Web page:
Yoga shooting suspect sympathized with misogynistic "incel" movement

The man suspected of shooting up a yoga studio is believed to have expressed sympathy for involuntary celibates

By Matthew Rozsa

Staff Writer

Published November 4, 2018 11:00AM (EST)

 (Getty Images)
(Getty Images)

The man suspected of shooting up a yoga studio in the Florida capital of Tallahassee is reported to have had a long history of misogynistic rhetoric and behavior.

Law enforcement authorities believe that Scott Paul Beierle, a 40-year-old man, walked into Hot Yoga Tallahassee on Friday evening and began a mass shooting that led to the deaths of two people and the injuries of five others before he committed suicide with his own gun, according to CNN. The two fatalities have been confirmed as 61-year-old Nancy Van Vessem and 21-year-old Maura Binkley.

Beierle is believed to have had an extensive history of misogyny, even expressing sympathy for the "incel" (involuntary celibate) movement in which men who have had bad luck in sexual matters blame women for their plight. After an incel named Elliot Rodger murdered six people and wounded 14 others near the University of California, Santa Barbara in 2014, Beierle explained in a video that as a teenager he could identify with "this endless wasteland that breeds this longing and this frustration," according to the Miami Herald. In another video, Beierle argued that "I don’t think a female can ever understand the societal pressure that’s put on an adolescent male to unburden himself of this stigma that has society has put on him, this virginity burden and having a girlfriend. I wish I had someone to talk to me at that age."

In another misogynistic video, Beierle described bad experiences he had had with women, including one where he explained that he "made one date, didn’t show up. Made another date, didn’t show up. Kept making excuses. Ah, I could’ve ripped her head off," according to The New York Times. Other videos posted by Beierle were explicitly racist in nature, denouncing dreadlocks, interracial dating and the attractiveness of African American women.

Beierle also allowed his misogyny to influence his conduct, as The New York Times reported:

In December 2012, Mr. Beierle was charged with battery after a woman accused him of grabbing her buttocks at a dining hall on Florida State’s campus in Tallahassee. The charges were dismissed in May 2013, court records show.

In 2014, Mr. Beierle was charged with trespassing at a dining hall on campus and was given pretrial intervention, though it was unclear exactly what that entailed or how the case was resolved.

Mr. Beierle was again charged with battery in June 2016, but the charge was dismissed in 2017, records show.

In that case, Tallahassee police records show, Mr. Beierle was arrested after he approached a woman sunbathing at a pool and complimented her on her figure. He offered to put sunscreen on her buttocks, but she told him no and he groped her without her permission, according to the police report.

Beierle isn't the only high profile misogynistic murder to commit a hate crime in 2018 about whom it was subsequently revealed that he had expressed sympathies for the incel movement. Alek Minassian, the suspect in the Toronto van attack from April 2018, was also believed to have been inspired by Rodger when he went on his killing spree, according to the BBC.

By Matthew Rozsa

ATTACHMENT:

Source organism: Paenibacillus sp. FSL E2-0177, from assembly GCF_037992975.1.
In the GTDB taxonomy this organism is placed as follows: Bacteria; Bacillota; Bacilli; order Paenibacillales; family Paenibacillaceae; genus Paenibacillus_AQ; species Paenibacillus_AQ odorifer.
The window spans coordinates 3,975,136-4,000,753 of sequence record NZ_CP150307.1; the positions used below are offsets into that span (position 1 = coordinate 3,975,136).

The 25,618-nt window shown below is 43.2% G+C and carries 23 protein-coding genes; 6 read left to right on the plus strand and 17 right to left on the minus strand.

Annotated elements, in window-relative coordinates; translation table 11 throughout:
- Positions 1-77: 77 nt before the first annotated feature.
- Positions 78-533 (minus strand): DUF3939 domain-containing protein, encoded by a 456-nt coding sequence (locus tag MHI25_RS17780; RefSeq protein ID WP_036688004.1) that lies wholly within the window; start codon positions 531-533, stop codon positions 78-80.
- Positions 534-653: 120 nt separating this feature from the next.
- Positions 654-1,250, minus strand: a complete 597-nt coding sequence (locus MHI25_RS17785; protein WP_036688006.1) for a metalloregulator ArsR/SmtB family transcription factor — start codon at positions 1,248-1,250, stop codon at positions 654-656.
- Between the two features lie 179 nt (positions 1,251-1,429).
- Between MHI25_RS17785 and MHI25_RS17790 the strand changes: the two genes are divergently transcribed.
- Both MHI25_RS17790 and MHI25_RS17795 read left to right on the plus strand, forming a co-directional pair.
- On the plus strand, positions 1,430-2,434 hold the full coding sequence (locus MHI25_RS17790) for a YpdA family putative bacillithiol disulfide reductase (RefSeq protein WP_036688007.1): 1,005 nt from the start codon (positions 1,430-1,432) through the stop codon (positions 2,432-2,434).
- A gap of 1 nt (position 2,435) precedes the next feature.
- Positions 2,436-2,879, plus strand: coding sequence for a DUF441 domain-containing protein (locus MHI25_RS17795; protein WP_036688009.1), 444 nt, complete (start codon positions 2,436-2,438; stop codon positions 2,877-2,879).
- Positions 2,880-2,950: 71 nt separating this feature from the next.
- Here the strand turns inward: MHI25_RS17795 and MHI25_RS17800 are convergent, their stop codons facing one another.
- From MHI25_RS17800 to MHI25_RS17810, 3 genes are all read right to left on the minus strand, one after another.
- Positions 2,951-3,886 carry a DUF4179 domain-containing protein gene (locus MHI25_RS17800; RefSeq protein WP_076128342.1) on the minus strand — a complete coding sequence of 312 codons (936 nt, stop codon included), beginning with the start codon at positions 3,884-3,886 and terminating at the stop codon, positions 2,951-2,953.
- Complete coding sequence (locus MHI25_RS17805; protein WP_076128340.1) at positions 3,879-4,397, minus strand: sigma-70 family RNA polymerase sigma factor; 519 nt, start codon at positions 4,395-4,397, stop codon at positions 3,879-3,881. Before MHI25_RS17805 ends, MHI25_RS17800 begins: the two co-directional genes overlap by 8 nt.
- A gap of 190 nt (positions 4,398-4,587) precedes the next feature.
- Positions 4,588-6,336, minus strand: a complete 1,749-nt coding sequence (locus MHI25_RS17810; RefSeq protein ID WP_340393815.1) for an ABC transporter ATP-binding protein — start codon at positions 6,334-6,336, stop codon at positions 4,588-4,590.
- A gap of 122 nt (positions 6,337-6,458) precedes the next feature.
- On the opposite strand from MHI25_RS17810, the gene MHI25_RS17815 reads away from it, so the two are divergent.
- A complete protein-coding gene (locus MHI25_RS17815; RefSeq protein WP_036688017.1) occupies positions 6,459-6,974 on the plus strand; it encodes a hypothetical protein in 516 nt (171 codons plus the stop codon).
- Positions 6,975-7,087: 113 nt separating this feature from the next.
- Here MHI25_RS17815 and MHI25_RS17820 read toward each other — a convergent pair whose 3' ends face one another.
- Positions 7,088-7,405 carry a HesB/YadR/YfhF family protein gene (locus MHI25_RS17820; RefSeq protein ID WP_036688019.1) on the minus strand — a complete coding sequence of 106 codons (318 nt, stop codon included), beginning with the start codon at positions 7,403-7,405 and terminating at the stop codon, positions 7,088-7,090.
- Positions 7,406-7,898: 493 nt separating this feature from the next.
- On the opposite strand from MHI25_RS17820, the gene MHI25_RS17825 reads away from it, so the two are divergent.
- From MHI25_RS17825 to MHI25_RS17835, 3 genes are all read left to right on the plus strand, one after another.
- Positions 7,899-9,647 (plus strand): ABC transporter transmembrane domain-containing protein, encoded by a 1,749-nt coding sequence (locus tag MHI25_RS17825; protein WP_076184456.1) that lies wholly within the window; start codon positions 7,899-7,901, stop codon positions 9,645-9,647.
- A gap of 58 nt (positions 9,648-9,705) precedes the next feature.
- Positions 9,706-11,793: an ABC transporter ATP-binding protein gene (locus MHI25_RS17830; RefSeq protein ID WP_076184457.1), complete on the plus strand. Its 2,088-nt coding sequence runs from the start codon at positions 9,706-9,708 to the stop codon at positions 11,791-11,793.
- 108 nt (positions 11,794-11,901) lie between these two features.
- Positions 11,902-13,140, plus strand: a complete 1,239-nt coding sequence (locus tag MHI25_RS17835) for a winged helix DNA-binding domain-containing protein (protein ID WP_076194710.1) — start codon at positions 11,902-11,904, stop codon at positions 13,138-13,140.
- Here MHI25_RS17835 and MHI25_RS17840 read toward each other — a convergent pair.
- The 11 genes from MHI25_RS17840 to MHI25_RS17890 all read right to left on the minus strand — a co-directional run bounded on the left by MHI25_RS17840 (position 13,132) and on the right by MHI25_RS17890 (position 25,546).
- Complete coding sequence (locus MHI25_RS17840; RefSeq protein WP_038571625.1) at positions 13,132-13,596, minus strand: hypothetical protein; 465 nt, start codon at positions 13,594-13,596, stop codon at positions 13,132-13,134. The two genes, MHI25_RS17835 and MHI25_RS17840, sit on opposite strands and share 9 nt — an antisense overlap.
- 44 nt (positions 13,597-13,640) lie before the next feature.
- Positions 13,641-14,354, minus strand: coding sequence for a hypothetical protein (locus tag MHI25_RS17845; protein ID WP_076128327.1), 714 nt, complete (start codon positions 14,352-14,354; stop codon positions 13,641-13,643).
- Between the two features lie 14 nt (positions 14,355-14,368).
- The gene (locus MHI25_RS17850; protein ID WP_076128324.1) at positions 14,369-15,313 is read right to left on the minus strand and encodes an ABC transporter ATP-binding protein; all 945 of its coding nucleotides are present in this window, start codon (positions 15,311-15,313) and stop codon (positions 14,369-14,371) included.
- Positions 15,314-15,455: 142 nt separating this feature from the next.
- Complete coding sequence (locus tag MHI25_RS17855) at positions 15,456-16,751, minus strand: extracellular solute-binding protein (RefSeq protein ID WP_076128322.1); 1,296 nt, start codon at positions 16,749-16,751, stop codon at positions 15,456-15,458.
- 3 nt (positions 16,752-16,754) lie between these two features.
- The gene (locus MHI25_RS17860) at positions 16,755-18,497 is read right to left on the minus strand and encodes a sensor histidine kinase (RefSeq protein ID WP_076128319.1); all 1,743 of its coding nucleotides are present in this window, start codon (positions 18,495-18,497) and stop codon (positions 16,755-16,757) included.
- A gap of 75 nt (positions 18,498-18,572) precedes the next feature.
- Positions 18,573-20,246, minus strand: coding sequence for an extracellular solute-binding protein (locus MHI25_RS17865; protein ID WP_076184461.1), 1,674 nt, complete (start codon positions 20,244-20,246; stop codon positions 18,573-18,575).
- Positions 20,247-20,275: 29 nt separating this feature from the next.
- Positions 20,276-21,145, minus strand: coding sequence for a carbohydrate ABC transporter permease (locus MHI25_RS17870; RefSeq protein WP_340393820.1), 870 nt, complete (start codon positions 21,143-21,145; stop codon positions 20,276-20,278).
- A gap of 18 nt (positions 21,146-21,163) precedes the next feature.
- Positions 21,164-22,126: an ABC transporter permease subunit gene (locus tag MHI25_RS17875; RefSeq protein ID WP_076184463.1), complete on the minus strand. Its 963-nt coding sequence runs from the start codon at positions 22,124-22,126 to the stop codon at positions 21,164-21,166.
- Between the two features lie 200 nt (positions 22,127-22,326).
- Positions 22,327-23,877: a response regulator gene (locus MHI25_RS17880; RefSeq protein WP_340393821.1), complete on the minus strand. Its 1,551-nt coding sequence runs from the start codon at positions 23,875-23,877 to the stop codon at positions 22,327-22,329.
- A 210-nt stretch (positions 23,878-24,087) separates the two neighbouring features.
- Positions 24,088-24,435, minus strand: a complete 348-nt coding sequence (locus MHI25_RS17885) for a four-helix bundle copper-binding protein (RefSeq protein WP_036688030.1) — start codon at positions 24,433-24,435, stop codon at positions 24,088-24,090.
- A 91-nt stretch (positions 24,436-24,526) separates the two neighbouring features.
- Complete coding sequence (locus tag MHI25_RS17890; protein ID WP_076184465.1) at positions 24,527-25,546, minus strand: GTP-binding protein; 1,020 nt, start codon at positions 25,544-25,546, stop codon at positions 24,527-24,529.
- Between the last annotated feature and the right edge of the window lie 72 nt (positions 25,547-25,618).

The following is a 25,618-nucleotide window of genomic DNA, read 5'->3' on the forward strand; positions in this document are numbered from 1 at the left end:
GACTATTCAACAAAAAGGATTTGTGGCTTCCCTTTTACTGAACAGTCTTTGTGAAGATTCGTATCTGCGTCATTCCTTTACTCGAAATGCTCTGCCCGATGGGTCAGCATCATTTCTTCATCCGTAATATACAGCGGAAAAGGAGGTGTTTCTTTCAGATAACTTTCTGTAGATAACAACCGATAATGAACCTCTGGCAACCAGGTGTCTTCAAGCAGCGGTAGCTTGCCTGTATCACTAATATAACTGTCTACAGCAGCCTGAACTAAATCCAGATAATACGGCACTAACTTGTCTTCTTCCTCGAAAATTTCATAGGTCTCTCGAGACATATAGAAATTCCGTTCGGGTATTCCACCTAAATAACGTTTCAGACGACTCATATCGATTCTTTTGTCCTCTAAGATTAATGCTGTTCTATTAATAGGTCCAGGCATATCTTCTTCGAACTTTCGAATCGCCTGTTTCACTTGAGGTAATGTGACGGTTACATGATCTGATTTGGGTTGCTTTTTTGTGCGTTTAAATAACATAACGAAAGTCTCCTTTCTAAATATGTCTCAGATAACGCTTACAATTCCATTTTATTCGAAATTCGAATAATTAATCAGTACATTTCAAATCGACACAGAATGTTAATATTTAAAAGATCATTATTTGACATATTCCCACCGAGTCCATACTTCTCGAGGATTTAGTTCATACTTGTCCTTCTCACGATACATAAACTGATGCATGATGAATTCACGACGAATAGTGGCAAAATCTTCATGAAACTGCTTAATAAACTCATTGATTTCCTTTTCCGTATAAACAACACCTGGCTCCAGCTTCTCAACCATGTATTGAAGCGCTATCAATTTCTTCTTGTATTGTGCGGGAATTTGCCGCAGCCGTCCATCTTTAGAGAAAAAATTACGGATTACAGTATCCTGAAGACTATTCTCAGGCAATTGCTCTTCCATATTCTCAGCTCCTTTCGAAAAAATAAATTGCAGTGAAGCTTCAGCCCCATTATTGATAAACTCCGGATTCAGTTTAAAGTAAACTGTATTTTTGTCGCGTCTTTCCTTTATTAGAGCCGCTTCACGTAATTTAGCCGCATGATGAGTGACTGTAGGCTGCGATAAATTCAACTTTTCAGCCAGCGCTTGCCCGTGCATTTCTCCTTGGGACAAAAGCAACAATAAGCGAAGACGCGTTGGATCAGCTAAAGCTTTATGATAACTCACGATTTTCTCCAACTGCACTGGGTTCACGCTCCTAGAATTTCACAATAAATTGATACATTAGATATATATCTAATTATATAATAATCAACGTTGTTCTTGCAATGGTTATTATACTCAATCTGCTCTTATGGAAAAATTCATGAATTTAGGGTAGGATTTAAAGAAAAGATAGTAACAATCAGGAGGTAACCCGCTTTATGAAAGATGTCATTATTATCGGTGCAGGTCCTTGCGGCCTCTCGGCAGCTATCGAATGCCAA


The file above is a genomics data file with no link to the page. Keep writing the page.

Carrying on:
Matthew Rozsa is a professional writer whose work has appeared in multiple national media outlets since 2012 and exclusively at Salon since 2016. He received a Master's Degree in History from Rutgers-Newark in 2012, was a guest on Fox Business in 2019, repeatedly warned of Trump's impending refusal to concede during the 2020 election, spoke at the Commonwealth Club of California in 2021, was awarded a science journalism fellowship from the Metcalf Institute in 2022 and appeared on NPR in 2023. His diverse interests are reflected in his interviews including: President Jimmy Carter (1977-1981), Israeli Prime Minister Ehud Barak (1999-2001), animal scientist and autism activist Temple Grandin, Secretary of State Madeleine Albright (1997-2001), director Jason Reitman ("The Front Runner"), inventor Ernő Rubik, comedian Bill Burr ("F Is for Family"), novelist James Patterson ("The President's Daughter"), epidemiologist Monica Gandhi, theoretical cosmologist Janna Levin, voice actor Rob Paulsen ("Animaniacs"), mRNA vaccine pioneer Katalin Karikó, philosopher of science Vinciane Despret, actor George Takei ("Star Trek"), climatologist Michael E. Mann, World War II historian Joshua Levine (consultant to "Dunkirk"), Washington Gov. Jay Inslee (2013-present), dog cognition researcher Alexandra Horowitz, Libertarian presidential candidate Gary Johnson (2012, 2016), comedian and writer Larry Charles ("Seinfeld"), seismologist John Vidale, Democratic vice presidential nominee Joe Lieberman (2000), Ambassador Michael McFaul (2012-2014), economist Richard Wolff, director Kevin Greutert ("Saw VI"), model Liskula Cohen, actor Rodger Bumpass ("SpongeBob Squarepants"), Senator John Hickenlooper (2021-present), Senator Martin Heinrich (2013-present), Egyptologist Richard Parkinson, Rep. Eric Swalwell (2013-present), Fox News host Tucker Carlson, actor R. J. Mitte ("Breaking Bad"), theoretical physicist Avi Loeb, biologist and genomics entrepreneur William Haseltine, comedian David Cross ("Scary Movie 2"), linguistics consultant Paul Frommer ("Avatar"), Maryland Gov. Martin O'Malley (2007-2015), computer engineer and Internet co-inventor Leonard Kleinrock and right-wing insurrectionist Roger Stone.

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Incel Incels Involuntary Celibate Misogyny Scott Paul Beierle Yoga Shooting Yoga Studio Shooting